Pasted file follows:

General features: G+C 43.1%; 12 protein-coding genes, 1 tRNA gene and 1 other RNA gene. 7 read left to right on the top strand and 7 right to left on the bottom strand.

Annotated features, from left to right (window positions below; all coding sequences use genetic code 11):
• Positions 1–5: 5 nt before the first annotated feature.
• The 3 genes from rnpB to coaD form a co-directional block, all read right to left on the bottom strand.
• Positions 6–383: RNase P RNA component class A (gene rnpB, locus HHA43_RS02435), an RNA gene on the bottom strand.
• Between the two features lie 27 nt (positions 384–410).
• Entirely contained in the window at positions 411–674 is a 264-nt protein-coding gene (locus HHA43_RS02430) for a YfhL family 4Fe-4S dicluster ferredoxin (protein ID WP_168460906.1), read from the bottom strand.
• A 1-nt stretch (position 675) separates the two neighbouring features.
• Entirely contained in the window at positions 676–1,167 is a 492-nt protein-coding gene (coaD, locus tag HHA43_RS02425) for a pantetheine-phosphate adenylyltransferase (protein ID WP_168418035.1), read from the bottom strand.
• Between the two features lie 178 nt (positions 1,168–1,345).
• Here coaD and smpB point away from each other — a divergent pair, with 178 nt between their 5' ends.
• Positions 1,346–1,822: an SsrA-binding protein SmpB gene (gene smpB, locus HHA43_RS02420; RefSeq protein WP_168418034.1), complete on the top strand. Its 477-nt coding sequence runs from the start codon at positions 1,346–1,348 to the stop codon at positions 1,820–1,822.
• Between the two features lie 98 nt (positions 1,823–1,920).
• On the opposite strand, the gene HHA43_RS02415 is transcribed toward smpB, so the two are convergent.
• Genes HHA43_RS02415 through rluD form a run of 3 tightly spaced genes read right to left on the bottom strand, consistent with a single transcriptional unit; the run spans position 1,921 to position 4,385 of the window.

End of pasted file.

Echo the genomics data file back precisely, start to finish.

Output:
General features: G+C 43.1%; 12 protein-coding genes, 1 tRNA gene and 1 other RNA gene. 7 read left to right on the top strand and 7 right to left on the bottom strand.

Annotated features, from left to right (window positions below; all coding sequences use genetic code 11):
• Positions 1–5: 5 nt before the first annotated feature.
• The 3 genes from rnpB to coaD form a co-directional block, all read right to left on the bottom strand.
• Positions 6–383: RNase P RNA component class A (gene rnpB, locus HHA43_RS02435), an RNA gene on the bottom strand.
• Between the two features lie 27 nt (positions 384–410).
• Entirely contained in the window at positions 411–674 is a 264-nt protein-coding gene (locus HHA43_RS02430) for a YfhL family 4Fe-4S dicluster ferredoxin (protein ID WP_168460906.1), read from the bottom strand.
• A 1-nt stretch (position 675) separates the two neighbouring features.
• Entirely contained in the window at positions 676–1,167 is a 492-nt protein-coding gene (coaD, locus tag HHA43_RS02425) for a pantetheine-phosphate adenylyltransferase (protein ID WP_168418035.1), read from the bottom strand.
• Between the two features lie 178 nt (positions 1,168–1,345).
• Here coaD and smpB point away from each other — a divergent pair, with 178 nt between their 5' ends.
• Positions 1,346–1,822: an SsrA-binding protein SmpB gene (gene smpB, locus HHA43_RS02420; RefSeq protein WP_168418034.1), complete on the top strand. Its 477-nt coding sequence runs from the start codon at positions 1,346–1,348 to the stop codon at positions 1,820–1,822.
• Between the two features lie 98 nt (positions 1,823–1,920).
• On the opposite strand, the gene HHA43_RS02415 is transcribed toward smpB, so the two are convergent.
• Genes HHA43_RS02415 through rluD form a run of 3 tightly spaced genes read right to left on the bottom strand, consistent with a single transcriptional unit; the run spans position 1,921 to position 4,385 of the window.